In discerning the extent of magnetic material within the earths crust geophysicists have employed what is known as the magnetotelluric probing method. This method consists of recording and interpreting the electric and magnetic fluctuations at the earths surface, which are caused by the penetration of the earths surface of long electromagnetic waves generated in the ionosphere. When the incident fields are adequately uniform the magnetotelluric ratio E/H measured over an area of horizontally stratified earth, leads to knowledge of the electric conductivity distribution with depth, where E is an horizontal electric field component and H is the horizontal magnetic fluctuation normal thereto.

The magnetotelluric method is relatively easy to apply on land. It is, however, far more diflicult to apply such method at sea, since it is necessary to obtain, simultaneously and at the same place, two types of information which are individually hard to get, namely the electric field component and the horizontal magnetic fluctuation. The electric field may be measured by a bottom located voltmeter and the horizontal magnetic fluctuation may be measured by a bottom located magnetometer. The present invention provides a simply constructed, self-contained, single component magnetometer which i sensitive to magnetic fluctuations in east and west directions only. The east-west component is generally called D, hence the name D component magnetometer may be employed in naming the present invention. In recording only D; in contrast to that recorded by a three-component magnetometer, the construction of the magnetometer is greatly simplified by utilizing a sensing magnet which is allowed to orient itself freely in the magnetic north-south direction.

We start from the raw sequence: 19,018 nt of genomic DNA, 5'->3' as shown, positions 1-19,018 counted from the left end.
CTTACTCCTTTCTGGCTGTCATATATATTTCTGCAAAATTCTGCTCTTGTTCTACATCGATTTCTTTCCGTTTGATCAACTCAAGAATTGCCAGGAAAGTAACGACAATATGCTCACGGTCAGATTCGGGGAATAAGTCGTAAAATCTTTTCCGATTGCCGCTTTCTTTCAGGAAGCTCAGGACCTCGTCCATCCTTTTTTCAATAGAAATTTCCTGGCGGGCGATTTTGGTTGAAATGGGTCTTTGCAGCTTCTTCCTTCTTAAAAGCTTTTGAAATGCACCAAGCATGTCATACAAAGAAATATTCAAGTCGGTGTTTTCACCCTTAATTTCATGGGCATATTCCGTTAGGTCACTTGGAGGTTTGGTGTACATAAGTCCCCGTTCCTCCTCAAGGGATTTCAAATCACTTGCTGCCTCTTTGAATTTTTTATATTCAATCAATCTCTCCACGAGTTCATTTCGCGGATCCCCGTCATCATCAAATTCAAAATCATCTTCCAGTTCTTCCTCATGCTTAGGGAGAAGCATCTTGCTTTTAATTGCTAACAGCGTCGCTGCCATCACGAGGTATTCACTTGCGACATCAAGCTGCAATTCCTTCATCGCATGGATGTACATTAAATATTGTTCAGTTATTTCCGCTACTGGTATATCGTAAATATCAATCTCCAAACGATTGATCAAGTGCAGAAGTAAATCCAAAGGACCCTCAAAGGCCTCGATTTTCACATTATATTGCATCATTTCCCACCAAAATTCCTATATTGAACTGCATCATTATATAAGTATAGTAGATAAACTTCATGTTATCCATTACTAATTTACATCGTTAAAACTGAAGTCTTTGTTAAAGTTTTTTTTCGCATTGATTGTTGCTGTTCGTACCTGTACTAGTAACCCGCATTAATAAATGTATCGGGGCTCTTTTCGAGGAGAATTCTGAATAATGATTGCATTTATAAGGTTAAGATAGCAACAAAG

The present invention provides a very simple D component magnetometer by including a mirror; means supporting the mirror for rotation about an axis; a magnet; means supporting the magnet for movement about and along the axis between connected and disconnected positions with respect to the mirror; and means for connecting the magnet to the mirror so that the mirror will rotate in response to rotations of the magnet about said 3,508,142 Patented Apr. 21, 1970 axis. A means may be provided for sensing the rotative movements of the mirror upon the connection of the magnet to the mirror, thereby providing an indication of horizontal magnetic fluctuations at the ocean bottom of the earths surface. By utilizing a float to support the magnet and utilizing a fluid to raise the float to connect the magnet to the mirror the present magnetometer is specially adapted for indicating horizontal magnetic fluctuations at the ocean bottom where human manipulative control is impractical or impossible to attain.

An object of the present invention is to provide a simply constructed D component magnetometer.

Another object is to provide a magnetometer which can be utilized without human manipulative control to indicate horizontal magnetic fluctuations at the ocean bottom.